A transistor in a circuit dedicated to video decompression for example sits doing nothing when you are not decompressing video. A transistor sitting idle most of the time is hardly squeezing every last bit of anything out of it.
Dedicated circuits can be faster and use less energy. They cost to manufacture and development is expensive. High volume applications (to amortise development costs) with low energy requirements like smart phones are an obvious candidate especially high end smart phones where production cost is less of an obstacle.
"A transistor in a circuit dedicated to video decompression for example sits doing nothing when you are not decompressing video."
But if the times when it's NOT decompressing video (or compositing a UI or whatever task it is dedicated to perform) are few and far between, then odds are you get a net benefit for it. That's part of what's happening now. They're taking a look at what things CPUs have to do all the time and offloading them so that the CPU has more time for more generalized workloads, much like having a specialist for handling particular jobs that happen to come up quite frequently.
We didn't always have a math co-processor in the CPU. Intel and AMD both added extensions into their processors, including ones to increase multimedia performance. Outside of computers we have multiple ASICs in everything from DVD players, receivers, to cars
One could even argue that software is driving a need for more logic in hardware.
The argument being that you're starting to see similar kinds of software being used all the time. If you have a particular job being done again and again, it becomes practical to push this function into an ASIC to (a) speed up the turnaround on that process, and (b) to offload work so that the CPU can concentrate on more generalized tasks. That's one reason SIMD/vector computing instructions were introduced: to better deal with common math functions that were used in programs of the day. It's recent Intel CPUs include AES-NI: because an increased need for security has pushed the use of AES so much we end up using it all over the place.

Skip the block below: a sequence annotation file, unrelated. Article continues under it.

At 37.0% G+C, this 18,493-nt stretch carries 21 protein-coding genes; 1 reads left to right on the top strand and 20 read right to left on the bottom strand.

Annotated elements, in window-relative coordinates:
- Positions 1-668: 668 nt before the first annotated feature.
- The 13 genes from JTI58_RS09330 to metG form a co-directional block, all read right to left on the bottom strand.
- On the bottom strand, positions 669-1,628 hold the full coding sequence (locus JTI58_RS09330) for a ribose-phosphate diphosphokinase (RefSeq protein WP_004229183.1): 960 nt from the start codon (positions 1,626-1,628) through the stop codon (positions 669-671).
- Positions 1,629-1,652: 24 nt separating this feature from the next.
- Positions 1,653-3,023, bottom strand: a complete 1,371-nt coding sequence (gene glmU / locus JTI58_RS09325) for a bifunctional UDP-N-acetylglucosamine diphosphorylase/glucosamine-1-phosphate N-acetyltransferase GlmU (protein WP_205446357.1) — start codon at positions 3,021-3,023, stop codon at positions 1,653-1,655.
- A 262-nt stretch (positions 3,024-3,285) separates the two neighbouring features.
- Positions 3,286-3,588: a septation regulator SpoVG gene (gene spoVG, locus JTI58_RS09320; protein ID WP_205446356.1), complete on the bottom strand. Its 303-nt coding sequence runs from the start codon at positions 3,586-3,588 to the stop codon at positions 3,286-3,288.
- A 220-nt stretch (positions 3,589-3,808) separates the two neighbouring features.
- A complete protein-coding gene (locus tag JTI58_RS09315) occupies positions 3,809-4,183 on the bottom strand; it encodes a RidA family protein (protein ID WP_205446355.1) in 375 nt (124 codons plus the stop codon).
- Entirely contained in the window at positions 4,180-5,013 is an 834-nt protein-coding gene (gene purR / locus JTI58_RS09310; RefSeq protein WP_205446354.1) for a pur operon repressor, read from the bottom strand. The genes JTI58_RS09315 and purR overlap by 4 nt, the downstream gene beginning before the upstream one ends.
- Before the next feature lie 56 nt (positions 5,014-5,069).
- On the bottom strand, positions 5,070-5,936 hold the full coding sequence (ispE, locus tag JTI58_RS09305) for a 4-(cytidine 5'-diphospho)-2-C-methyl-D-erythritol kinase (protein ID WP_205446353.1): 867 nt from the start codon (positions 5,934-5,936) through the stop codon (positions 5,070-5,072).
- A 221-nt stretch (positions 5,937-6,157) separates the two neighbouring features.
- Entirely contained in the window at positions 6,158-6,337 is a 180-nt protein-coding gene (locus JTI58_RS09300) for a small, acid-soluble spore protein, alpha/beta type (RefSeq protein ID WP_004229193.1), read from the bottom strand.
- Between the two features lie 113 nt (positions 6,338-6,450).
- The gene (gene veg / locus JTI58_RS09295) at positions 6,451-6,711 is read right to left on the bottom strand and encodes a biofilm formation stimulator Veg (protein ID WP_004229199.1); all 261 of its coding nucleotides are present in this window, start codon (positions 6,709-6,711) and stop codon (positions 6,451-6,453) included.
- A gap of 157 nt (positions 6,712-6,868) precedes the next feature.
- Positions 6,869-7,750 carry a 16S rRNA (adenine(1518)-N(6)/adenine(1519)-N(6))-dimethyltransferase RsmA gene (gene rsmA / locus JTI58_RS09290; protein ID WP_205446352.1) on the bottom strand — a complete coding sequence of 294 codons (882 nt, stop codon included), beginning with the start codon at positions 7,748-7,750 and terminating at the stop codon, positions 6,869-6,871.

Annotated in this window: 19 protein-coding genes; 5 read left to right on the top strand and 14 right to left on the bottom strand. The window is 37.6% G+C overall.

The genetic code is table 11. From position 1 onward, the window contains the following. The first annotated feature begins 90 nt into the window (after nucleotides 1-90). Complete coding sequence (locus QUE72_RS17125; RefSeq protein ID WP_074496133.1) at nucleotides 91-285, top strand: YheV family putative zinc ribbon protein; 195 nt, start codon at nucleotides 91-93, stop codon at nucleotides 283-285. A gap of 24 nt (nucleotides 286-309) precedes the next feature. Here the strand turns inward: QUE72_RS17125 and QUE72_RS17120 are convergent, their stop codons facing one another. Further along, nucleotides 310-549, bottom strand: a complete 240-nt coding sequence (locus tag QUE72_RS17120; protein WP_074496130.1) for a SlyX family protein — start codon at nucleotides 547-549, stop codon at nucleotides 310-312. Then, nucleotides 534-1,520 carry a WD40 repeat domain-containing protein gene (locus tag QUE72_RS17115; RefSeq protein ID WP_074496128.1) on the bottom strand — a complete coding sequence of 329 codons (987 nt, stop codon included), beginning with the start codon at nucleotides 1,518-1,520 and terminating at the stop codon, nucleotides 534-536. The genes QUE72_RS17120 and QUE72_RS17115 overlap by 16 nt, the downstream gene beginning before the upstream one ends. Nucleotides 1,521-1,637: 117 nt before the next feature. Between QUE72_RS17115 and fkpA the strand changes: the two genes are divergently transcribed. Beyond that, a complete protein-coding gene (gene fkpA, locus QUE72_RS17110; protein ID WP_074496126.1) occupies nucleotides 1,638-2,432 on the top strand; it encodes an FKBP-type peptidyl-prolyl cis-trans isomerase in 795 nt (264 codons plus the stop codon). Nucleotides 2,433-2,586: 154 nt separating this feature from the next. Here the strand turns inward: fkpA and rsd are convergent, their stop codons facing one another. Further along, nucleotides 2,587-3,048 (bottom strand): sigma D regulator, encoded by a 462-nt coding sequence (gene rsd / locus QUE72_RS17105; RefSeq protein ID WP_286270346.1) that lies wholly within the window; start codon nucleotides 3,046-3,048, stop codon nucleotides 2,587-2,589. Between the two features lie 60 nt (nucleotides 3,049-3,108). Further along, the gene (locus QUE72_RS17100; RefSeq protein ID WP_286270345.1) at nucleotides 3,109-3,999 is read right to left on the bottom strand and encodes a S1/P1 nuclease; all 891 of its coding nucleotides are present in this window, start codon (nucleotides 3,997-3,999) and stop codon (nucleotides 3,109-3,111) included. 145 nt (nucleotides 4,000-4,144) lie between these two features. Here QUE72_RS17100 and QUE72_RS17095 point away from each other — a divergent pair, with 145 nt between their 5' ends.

They've discovered Chuck Moore's Law
Less is More
Software has layers of abstraction, so it doesn't matter what hardware you run an application on. Programmers want to focus on the high level task and not on the nuts and bolts.
How wrong that paradigm is, and I hope it goes away.
AT&T's old single Power PC chip had communication channels internal to the chip to allow anything the processor did to be IO'd externally.. IBM's current Power 8 chip has 8 processors inside a wrapped around a non-blocking switching network on chip connected to a wideband IO MXR..
Haswell and newer Intel chips have the Processors, alas they have a blocking communications system forcing space/ time/ space MXing for the IO stuff.. like limited instruction set boxes, they might appear to be faster, their data crunched throughput is really not much faster..
Hypervisor Software and divided data streams allow these Intel chips to scream.. however the IBM Power 8 architecture CPU's runs simply as fast w/o special sauce software to make it work faster, or at all (sort of what this article implies= Hardware + Special sauce gives Moore's Law traction).. Happy C-64 ?? (still faster than my Haswell laptop)..
IMHO= a non blocking network is needed on chip to take advantage of the many cores on a chip..RS.
When the PC turned up it was indeed neat to have a computer that was small and cheap enough to own. The price we paid for it was a return to hardware architecture that was twenty years out of date. Increases in hardware performance masked this giant step backwards, we got used to code bloat being managed by plummeting memory prices and blazing fast processors. (You'd be amazed at just how fast a generic Intel processor is when its not encumbered by the software we normally run on it.)
We're finally moving into a world where we wanted to be in the 1980s, and its possible because -- finally -- hardware and tools don't require multi-million dollar investments to build anything, the blocks are cheap, the tools are cheap and the techniques are well understood.
Its unfortunate that our software technology is still pretty crude -- in fact modern applications programming looks awfully like "chuck a load of mud at the wall and see what sticks". This might be a practical solution to getting the job done with the available resources but the size of modern programs for their functionality is embarrassing. (...and no, memory isn't cheap -- the parts are but the time taken to load and unload the stuff mounts up)